The Poetical Works of William Wordsworth — Volume 1 eBook

This eBook from the Gutenberg Project consists of approximately 540 pages of information about The Poetical Works of William Wordsworth — Volume 1.

  No swinging sign-board creaked from cottage elm
  To stay his steps with faintness overcome;
  ’Twas dark and void as ocean’s watery realm
  Roaring with storms beneath night’s starless gloom;
  No gipsy cower’d o’er fire of furze or broom; 140
  No labourer watched his red kiln glaring bright,
  Nor taper glimmered dim from sick man’s room;
  Along the waste no line of mournful light
  From lamp of lonely toll-gate streamed athwart the night.


  At length, though hid in clouds, the moon arose; 145
  The downs were visible—­and now revealed
  A structure stands, which two bare slopes enclose. 
  It was a spot, where, ancient vows fulfilled,
  Kind pious hands did to the Virgin build
  A lonely Spital, the belated swain 150
  From the night terrors of that waste to shield: 
  But there no human being could remain,
  And now the walls are named the “Dead House” of the plain.


  Though he had little cause to love the abode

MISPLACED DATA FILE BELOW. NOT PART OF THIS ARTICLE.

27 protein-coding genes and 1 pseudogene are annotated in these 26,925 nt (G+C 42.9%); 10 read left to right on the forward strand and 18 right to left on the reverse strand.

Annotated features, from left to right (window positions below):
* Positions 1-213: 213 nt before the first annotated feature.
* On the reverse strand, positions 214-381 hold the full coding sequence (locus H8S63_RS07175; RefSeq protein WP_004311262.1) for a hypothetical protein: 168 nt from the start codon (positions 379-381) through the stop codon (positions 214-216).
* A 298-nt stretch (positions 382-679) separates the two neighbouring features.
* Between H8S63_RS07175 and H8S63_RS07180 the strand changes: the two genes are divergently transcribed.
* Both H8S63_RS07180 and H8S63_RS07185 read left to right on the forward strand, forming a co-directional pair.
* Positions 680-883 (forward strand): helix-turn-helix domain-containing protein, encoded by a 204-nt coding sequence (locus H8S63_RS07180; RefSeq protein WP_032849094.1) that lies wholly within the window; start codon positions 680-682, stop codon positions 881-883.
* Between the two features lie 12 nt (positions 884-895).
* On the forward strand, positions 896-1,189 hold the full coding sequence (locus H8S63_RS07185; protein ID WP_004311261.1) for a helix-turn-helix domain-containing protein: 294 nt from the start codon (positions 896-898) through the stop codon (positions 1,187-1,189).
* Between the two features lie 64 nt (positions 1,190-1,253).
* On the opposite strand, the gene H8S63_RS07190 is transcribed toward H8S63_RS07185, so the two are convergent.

Of man, or covet sight of mortal face, 155
  Yet when faint beams of light that ruin showed,
  How glad he was at length to find some trace
  Of human shelter in that dreary place. 
  Till to his flock the early shepherd goes,
  Here shall much-needed sleep his frame embrace. 160
  In a dry nook where fern the floor bestrows
  He lays his stiffened limbs,—­his eyes begin to close;


  When hearing a deep sigh, that seemed to come
  From one who mourned in sleep, he raised his head,
  And saw a woman in the naked room 165
  Outstretched, and turning on a restless bed: 
  The moon a wan dead light around her shed. 
  He waked her—­spake in tone that would not fail,
  He hoped, to calm her mind; but ill he sped,
  For of that ruin she had heard a tale 170
  Which now with freezing thoughts did all her powers assail;


  Had heard of one who, forced from storms to shroud,
  Felt the loose walls of this decayed Retreat
  Rock to incessant neighings shrill and loud,
  While his horse pawed the floor with furious heat; 175
  Till on a stone, that sparkled to his feet,
  Struck, and still struck again, the troubled horse: 
  The man half raised the stone with pain and sweat,
  Half raised, for well his arm might lose its force
  Disclosing the grim head of a late murdered corse. 180


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The Poetical Works of William Wordsworth — Volume 1 from Project Gutenberg. Public domain.
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